TMI Hospitality operates more than 180 hotels across the United States under brands such as Marriott, Hilton Worldwide and InterContinental Hotels Group. To help manage the laundry operation and training across all properties, each hotel receives operational standards and checklists developed by TMI’s director of operational performance standards.
When the time comes to train new staff, all TMI property management teams take a hands-on approach, says Andrew Wallin, TMI’s director of purchasing.
“A property’s general manager or executive housekeeper will train new laundry staff on the standards our team has developed to ensure consistent operation across our properties,” he says.
Today’s equipment for on-premises laundry (OPL) facilities has undergone major advancements to improve efficiencies and reduce operational costs. However, even with the most innovative equipment on the market, employees still need to be properly trained on how to use the equipment so that the hotel does not waste time and money.
New equipment control systems provide many benefits to both the laundry room manager and the staff processing laundry day to day. With advanced controls and wireless networking, laundry room managers can gather machine performance and maintenance data remotely and in real time. This innovation helps managers stay constantly connected to their laundry operation to monitor equipment usage, labor, utilities and efficiency. With this visibility, managers can make immediate adjustments to help minimize costs at every stage.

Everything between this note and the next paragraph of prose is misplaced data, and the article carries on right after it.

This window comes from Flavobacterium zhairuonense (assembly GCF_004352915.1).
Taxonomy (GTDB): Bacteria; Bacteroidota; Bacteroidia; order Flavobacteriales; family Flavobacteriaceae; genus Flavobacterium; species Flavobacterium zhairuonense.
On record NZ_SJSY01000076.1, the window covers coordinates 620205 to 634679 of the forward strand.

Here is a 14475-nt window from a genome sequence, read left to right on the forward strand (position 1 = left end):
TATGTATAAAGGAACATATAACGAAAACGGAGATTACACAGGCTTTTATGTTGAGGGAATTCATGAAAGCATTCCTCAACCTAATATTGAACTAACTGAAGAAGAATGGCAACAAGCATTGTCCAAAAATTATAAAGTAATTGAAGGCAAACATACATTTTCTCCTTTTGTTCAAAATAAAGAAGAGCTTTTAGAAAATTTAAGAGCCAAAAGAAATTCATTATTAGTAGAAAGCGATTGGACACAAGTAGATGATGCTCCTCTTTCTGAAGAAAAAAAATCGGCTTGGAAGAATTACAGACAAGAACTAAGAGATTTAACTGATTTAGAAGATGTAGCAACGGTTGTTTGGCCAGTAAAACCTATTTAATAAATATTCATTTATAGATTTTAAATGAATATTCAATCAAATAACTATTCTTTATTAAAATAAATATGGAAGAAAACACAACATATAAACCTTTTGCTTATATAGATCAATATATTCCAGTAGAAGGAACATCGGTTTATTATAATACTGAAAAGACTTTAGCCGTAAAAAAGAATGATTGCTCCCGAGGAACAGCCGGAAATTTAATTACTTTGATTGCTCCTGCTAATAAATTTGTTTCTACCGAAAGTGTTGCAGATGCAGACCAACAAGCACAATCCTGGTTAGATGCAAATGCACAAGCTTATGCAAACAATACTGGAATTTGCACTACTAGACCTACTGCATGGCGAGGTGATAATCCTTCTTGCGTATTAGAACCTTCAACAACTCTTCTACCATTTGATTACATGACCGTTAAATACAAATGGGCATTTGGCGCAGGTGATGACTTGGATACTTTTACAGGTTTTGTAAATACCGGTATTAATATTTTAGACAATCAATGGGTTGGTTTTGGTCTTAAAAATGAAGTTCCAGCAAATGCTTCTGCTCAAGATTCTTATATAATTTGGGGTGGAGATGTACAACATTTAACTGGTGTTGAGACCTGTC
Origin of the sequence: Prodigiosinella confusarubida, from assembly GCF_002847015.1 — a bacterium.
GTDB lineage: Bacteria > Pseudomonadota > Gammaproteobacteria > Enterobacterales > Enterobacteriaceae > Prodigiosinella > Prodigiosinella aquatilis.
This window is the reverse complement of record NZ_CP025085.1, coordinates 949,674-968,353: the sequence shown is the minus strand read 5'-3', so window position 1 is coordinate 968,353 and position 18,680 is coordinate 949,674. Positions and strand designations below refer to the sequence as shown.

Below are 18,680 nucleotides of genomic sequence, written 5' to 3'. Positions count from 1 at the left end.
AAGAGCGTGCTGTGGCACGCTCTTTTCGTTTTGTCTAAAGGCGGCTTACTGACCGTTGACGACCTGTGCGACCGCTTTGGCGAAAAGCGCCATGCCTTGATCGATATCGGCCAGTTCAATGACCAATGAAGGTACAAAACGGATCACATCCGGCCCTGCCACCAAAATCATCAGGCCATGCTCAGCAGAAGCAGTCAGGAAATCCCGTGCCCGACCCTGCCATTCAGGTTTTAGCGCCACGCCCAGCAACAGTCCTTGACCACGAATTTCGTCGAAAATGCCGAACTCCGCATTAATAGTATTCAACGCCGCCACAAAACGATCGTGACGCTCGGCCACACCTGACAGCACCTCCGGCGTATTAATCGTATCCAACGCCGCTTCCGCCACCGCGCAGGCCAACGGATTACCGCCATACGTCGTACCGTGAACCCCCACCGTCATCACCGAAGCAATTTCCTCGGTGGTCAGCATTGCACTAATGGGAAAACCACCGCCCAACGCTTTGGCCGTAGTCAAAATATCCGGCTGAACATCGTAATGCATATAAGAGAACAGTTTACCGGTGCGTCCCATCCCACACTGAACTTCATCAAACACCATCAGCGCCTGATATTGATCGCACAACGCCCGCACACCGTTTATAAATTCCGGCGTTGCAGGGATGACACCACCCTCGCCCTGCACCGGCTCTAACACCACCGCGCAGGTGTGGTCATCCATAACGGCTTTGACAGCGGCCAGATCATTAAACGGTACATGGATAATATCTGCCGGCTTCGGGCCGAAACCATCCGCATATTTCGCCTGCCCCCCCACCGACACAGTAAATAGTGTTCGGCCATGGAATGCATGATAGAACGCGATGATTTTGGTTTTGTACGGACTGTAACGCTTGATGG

If staff is using manual controls, they need to pay close attention when selecting settings and cycles to ensure the best wash-and-dry quality. Laundering different types of linens throughout the day is inevitable in the hospitality industry. Manual controls require staff to switch the settings for each load, creating a greater chance of the wrong cycle being selected, which will affect throughput and linen life.
“Our newer equipment helps with monitoring the wash cycles and confirming the proper washing temperatures and formulas, which is very important,” says Dawes.
Advanced control systems have user-friendly graphic displays, one-touch operation and multiple languages for multilingual operation, all helping to simplify training and use. Additionally, having the same controls for both washer-extractors and tumble dryers helps streamline training and use of the equipment.
Once employees are fully trained on how to use the equipment, they also need to have a strong understanding of laundry processing.
“While our training is consistent across properties, processing will differ based on the number of rooms at a hotel,” says Dawes. “The average room count at our properties is 130 rooms, but the total number of rooms at the hotel will affect the size of our washers and dryers, and therefore affect processing.”